A fresh breath of air in any environment, gardens are an essential part of the local landscape. Whether left to run riot and wild, or landscaped to perfection, gardens around the world serve the same function – to return us, if only for a moment, to a place of paradise. Here are my top five favourite gardens from around the world.
Majorelle Gardens, Marrakech, Morocco
Owned by the designer Yves Saint Laurent, this oasis of a garden is filled with gorgeous succulents, all set off by a distinct shade of Majorelle blue. There are trickling fountains, cacti and flitting birds – a perfectly peaceful spot amidst the madness of Marrakech. There’s also a cafe on the grounds, which caters for tired travelers.
Rodin’s Garden, Paris, France
Attached to the Musee Rodin in Paris is a three hectare landscaped garden, containing some of Rodin’s favourite works. The garden is split into distinct sections and themes – there is a Garden of Orpheus, and the water themed Garden of Springs. Most of Rodin’s bronze works still stand in the garden, but his marbles have been moved indoors into a gallery, to protect them from the elements. Not well-known on the Paris tourist circuit, Rodin’s Museum and gardens are quiet, and remains one of my favourite Parisien stops.
\Gardens of Versailles, Versailles, France
What was it about the French and their gardens? The most famous French landscape is probably the gardens of Versailles, laid out by the designer André Le Nôtre during the 17th century. The Sun King and his court reputedly frolicked regularly in the 100 hectares of demure flower beds, contemplated quietly in corners filled with statuary, rowed on the ornamental lakes and held extravagant parties by the dancing fountains.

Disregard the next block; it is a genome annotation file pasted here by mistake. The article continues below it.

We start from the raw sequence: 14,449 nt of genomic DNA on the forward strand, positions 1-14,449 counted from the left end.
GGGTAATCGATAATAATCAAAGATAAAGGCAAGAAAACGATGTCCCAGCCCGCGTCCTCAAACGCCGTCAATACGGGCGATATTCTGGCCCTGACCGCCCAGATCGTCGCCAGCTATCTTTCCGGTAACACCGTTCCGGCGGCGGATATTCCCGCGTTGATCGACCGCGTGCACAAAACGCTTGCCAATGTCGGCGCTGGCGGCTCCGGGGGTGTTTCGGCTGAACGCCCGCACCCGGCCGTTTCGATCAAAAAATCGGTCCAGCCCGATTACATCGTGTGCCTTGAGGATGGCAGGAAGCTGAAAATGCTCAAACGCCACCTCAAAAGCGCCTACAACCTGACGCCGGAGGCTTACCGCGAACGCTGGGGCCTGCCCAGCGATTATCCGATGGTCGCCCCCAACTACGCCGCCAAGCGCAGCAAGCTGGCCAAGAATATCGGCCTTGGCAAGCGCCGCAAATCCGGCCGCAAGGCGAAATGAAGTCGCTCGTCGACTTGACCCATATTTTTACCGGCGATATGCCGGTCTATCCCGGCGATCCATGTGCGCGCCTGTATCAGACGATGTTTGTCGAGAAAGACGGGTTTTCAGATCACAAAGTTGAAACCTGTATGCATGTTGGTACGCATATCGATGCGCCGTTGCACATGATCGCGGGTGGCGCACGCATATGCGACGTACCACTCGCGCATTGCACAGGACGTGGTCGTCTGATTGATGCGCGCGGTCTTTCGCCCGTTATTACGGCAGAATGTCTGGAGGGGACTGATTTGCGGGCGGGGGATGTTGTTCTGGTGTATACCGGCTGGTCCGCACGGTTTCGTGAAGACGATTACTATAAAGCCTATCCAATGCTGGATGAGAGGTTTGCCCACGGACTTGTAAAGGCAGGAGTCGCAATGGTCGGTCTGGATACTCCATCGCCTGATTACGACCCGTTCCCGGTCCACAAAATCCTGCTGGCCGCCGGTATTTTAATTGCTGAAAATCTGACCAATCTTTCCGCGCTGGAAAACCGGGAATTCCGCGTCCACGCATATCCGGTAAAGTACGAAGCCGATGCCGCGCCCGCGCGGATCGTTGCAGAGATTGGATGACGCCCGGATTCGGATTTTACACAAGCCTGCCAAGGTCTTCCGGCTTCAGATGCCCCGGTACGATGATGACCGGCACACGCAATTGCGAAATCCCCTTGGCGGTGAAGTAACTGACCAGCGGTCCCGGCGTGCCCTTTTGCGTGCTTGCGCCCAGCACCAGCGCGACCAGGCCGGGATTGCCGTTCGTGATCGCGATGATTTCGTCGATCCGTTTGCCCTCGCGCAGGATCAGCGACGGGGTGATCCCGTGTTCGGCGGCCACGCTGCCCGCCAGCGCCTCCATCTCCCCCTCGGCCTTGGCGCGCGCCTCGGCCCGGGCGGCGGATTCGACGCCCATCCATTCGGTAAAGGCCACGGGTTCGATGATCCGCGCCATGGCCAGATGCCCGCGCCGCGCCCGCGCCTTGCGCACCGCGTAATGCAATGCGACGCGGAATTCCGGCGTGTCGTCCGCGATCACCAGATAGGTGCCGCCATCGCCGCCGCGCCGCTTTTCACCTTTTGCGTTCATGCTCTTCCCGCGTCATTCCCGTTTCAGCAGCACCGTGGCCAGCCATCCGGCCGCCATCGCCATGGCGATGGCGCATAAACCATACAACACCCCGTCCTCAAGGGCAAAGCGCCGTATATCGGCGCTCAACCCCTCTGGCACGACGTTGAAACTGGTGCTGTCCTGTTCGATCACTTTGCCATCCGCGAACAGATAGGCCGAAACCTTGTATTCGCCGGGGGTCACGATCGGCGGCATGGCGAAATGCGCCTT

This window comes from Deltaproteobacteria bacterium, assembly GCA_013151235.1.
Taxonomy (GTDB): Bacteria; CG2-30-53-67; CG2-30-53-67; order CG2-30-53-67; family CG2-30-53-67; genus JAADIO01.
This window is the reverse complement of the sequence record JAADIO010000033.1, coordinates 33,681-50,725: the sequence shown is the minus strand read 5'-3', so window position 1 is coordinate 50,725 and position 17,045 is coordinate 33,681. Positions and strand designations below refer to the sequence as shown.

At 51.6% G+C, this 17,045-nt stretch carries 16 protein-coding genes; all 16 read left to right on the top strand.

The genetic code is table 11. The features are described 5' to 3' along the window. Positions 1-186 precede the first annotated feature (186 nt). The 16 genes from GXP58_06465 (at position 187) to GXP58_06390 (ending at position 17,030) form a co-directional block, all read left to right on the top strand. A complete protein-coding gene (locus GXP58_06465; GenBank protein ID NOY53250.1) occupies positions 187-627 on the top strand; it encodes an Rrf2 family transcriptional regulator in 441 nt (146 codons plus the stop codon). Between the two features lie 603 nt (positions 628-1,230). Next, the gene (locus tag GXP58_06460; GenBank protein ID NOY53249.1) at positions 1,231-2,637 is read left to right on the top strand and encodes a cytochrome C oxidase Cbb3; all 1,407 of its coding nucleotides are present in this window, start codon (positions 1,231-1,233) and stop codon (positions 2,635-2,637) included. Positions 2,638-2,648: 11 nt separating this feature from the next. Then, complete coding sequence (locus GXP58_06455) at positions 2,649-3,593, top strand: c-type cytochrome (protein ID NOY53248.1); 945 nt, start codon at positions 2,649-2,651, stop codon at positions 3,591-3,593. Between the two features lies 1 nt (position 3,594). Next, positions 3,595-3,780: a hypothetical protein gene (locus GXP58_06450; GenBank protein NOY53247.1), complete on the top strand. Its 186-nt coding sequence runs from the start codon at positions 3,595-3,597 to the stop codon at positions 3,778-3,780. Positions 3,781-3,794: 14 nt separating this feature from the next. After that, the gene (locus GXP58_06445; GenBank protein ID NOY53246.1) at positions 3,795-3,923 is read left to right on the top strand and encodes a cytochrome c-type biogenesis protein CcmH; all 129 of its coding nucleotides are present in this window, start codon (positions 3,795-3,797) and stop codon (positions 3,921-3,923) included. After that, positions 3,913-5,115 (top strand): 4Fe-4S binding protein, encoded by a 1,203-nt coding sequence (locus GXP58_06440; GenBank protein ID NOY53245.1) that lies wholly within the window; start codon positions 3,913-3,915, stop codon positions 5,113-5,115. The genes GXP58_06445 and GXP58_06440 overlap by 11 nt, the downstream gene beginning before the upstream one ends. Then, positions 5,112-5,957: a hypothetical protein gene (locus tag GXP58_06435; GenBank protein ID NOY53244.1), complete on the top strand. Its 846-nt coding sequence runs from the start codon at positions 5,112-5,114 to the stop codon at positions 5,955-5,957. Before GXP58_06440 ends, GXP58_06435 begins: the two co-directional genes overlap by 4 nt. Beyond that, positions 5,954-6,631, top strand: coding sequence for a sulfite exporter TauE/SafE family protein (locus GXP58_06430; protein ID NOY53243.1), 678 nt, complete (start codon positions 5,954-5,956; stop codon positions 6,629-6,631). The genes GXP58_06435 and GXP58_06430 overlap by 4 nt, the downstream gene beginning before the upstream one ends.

Princes Street Gardens, Edinburgh, Scotland
I first visited these gardens on a crisp spring day and the daffodils were just blooming. It was marvelous to see the slopes carpeted by pale cream flowers, some a brighter canary yellow with golden hearts, nodding their heads in the breeze. The gardens were created in the late 18th century and occupy what was once the Nor Loch, Edinburgh’s now drained lake.
Villa d’Este, Tivoli, Italy
Located in the grounds of an old monastery, the Villa d’Este used to be the personal home of Cardinal Ippolito II during the 16th century. Water features are the defining trait here, filling the air with the tranquil sound of moving water. The fountains employ Roman techniques of water hydraulics to great effect. The result is a lush fantasy of a garden, with classical statuary interspersed amongst the greenery.
This post brought to you by A-Word-A-Week Challenge from A Word in Your Ear. Every week, Skinnywench will dip into her old Oxford English dictionary, and pick a random word to blog about – either a picture or a story that best captures the meaning of that word. This week’s word: “Garden.”